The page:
Page 5 of 5   <      

Boo Birds

"So whose opinions should we respect on matters Iraq? Smart combat veterans who have graduated from top schools in the United States and who have faced bombs and bullets and bled in Iraq, or a radio producer who has never been there and who cannot control his temper in the face of words? It's time we listened to our combat leaders ."

Liberal bloggers are not huge fans of all Democrats, as Josephine Hearn reports in The Hill

"House Democratic Leader Nancy Pelosi (Calif.) has taken some beatings recently in the liberal blogosphere.

"An online poll at the leading blog Daily Kos put her approval rating at 19 percent. By comparison, Democratic National Committee Chairman Howard Dean garnered 84 percent.

"When she posted to the blog last Wednesday, describing her resolution calling for ethics investigations, readers offered excoriating reviews: 'She is out of touch and dragging down the party,' wrote one. 'Pelosi has zero credibility with me,' averred another.

"But even as blog readers were pressing the submit button on their most withering opprobrium, Pelosi was preparing to take her House Democrats a few steps farther into the blogosphere.

"Last week, her office launched three new blog-friendly efforts. It established an RSS feed for the House Democrats, a kind of clearinghouse for distributing press releases, floor speeches and even sound and video to Internet surfers. It started sending out a daily e-mail to Democratic members summarizing the day's prominent blog posts. And Pelosi began making weekly guest posts at Daily Kos.

"Her overtures to the blogs, even ones like Daily Kos where the largely liberal crowd finds the San Francisco representative too accommodating to centrists, exemplify the love-hate relationship politicians have with leading blogs. On the one hand, the blogs offer an eager audience and echo chamber for Democratic messages, and a pool of potential volunteers and campaign contributions.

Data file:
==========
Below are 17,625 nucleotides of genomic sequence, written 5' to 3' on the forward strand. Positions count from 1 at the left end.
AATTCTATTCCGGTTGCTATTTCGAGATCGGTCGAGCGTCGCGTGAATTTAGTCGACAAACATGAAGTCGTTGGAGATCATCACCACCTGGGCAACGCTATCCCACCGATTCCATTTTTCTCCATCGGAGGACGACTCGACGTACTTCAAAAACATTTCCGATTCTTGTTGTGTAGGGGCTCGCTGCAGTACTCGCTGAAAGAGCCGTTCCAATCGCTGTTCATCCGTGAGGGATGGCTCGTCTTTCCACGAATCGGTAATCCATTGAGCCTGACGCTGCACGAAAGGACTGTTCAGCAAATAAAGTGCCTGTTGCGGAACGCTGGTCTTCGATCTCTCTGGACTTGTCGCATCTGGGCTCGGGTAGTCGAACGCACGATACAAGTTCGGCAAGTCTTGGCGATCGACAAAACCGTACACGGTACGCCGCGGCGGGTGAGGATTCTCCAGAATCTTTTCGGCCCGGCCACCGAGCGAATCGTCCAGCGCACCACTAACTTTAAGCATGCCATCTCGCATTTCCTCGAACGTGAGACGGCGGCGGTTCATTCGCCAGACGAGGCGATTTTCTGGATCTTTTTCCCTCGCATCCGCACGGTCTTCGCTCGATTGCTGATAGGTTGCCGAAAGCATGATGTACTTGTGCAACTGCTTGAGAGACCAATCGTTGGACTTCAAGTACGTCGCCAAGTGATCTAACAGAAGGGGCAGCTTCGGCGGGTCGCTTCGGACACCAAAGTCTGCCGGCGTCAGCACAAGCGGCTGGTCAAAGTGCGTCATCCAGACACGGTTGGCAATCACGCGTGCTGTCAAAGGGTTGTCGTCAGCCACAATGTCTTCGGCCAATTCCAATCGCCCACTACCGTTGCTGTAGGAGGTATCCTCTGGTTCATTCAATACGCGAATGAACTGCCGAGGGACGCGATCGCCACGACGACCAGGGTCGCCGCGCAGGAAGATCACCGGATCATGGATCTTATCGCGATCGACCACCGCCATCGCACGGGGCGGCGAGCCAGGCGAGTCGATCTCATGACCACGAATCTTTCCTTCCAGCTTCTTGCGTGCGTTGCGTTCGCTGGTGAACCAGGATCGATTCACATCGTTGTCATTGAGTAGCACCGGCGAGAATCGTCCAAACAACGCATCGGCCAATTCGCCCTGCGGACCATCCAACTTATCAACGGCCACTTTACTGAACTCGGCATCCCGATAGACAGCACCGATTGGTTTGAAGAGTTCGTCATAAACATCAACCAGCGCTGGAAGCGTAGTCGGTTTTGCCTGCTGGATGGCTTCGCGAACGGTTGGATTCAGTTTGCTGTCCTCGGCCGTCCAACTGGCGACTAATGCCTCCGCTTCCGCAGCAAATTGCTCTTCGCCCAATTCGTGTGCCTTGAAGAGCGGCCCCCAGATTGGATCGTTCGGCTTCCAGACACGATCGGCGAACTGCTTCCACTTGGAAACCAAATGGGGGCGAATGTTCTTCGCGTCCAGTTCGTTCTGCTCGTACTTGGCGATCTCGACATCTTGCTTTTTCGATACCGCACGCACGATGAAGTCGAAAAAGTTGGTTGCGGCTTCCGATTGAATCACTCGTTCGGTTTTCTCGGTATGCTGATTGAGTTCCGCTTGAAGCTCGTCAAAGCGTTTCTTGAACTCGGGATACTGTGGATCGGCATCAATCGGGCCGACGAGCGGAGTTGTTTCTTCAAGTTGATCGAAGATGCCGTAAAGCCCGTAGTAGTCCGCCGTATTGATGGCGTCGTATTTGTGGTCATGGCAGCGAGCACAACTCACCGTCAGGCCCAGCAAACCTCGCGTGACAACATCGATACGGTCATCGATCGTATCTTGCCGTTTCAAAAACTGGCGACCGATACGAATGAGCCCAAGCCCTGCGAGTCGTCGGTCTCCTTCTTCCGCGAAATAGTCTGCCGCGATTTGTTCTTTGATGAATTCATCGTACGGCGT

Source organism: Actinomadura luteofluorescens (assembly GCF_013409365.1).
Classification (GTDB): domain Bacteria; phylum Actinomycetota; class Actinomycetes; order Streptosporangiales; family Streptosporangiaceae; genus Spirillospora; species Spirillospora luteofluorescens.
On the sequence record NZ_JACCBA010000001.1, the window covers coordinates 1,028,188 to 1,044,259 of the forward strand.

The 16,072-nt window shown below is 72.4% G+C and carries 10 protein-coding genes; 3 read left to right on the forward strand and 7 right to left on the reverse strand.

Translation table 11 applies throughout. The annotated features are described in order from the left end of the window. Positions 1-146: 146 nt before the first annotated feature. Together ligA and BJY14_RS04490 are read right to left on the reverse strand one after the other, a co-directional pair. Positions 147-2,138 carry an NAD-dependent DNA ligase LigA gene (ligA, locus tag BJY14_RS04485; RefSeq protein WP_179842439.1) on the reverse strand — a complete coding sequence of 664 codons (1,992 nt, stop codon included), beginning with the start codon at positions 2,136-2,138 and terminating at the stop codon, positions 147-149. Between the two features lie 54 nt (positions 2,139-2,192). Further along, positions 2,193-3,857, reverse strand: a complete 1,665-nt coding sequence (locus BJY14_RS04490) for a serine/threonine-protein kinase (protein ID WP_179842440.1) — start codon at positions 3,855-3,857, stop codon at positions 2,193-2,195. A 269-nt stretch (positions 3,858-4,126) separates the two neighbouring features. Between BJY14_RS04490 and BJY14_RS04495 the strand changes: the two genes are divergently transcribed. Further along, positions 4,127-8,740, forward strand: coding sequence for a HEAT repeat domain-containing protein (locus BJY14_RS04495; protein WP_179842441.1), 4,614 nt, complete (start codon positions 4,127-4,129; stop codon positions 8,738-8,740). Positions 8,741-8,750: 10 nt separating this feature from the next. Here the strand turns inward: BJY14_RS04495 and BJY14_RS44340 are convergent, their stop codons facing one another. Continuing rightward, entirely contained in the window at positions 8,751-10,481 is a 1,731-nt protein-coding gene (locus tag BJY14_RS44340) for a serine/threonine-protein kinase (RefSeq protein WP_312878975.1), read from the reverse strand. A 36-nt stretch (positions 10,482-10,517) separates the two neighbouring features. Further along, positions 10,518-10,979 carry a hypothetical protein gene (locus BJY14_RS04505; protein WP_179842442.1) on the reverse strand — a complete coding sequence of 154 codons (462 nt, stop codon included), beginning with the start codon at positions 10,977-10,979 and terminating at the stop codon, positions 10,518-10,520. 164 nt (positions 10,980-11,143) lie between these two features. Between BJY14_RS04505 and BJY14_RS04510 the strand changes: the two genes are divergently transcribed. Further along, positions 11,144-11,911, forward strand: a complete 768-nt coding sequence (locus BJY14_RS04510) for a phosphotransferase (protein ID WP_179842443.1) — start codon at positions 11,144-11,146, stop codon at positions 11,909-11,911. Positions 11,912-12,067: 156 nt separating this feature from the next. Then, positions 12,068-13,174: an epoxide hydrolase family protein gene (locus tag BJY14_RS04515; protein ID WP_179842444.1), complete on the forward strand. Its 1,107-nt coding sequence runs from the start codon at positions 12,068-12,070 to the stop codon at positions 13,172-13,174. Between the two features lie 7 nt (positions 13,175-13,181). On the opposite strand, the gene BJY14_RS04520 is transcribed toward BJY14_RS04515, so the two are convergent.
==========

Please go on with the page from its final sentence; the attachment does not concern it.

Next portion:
"But on the other hand, blogs are impossible to control. They carry the potential of commentary turning nasty, as it did with Pelosi last week."

I thought the appeal of blogs was that they were impossible to control. If they were easy to control, they'd be about as interesting as a DNC press release.

Who do readers of Kos and My DD favor in 2008?

Overall (First Choice + Second Choice = Total)

Feingold: 48% + 20% = 68%

Clark: 15% + 22% = 37%

Warner: 12% + 14% = 26%

Edwards: 7% + 16% = 23%

Other: 3% + 10% = 13%

Unsure: 4% + 3% = 7%

Clinton: 2% + 4% = 6%

Richardson: 2% + 4% = 6%

Kerry 1% + 3% = 4%

Biden: 1% + 2% = 3%

Bayh: 1% + 2% = 3%

So Russ has 24 times as much support as Hillary?

Some papers have trouble doing gossip. Hence, this sad announcement, via Romenesko, from NYT Executive Editor Bill Keller:

"Boldface Names, begun five years ago, turned out to be a great adventure for the NYT. Since 2001, in the hands of several very talented reporters, the column proved to be entertaining, daring, and laugh-out-loud funny.

"You know how sometimes White House photographers grow weary of photo ops showing the President in intimate conversation with some lucky citizen, so they back up a few steps and shoot the whole forest of boom mikes and TV cameras? Conventional gossip columns are the photo ops. Boldface Names is that wide-angled shot that shows you the stage managers of the gossip world.

"But even the most entertaining of adventures have a natural end, and so Boldface will cease after a final riff this Friday. The Times is proud of its run, and grateful for its loyal readers. And we are already devising new adventures. By the way, conspiracy theorists will undoubtedly connect this with the bonfire at Page Six. For the record, Joe Sexton suggested, and we agreed, that Boldface had run its course several weeks ago, when the current author of the column, Campbell Robertson, began a romance with the Culture Department."

But if the column was "entertaining, daring and laugh-out-loud funny," why not find someone too continue it?


<                5

© 2006 The Washington Post Company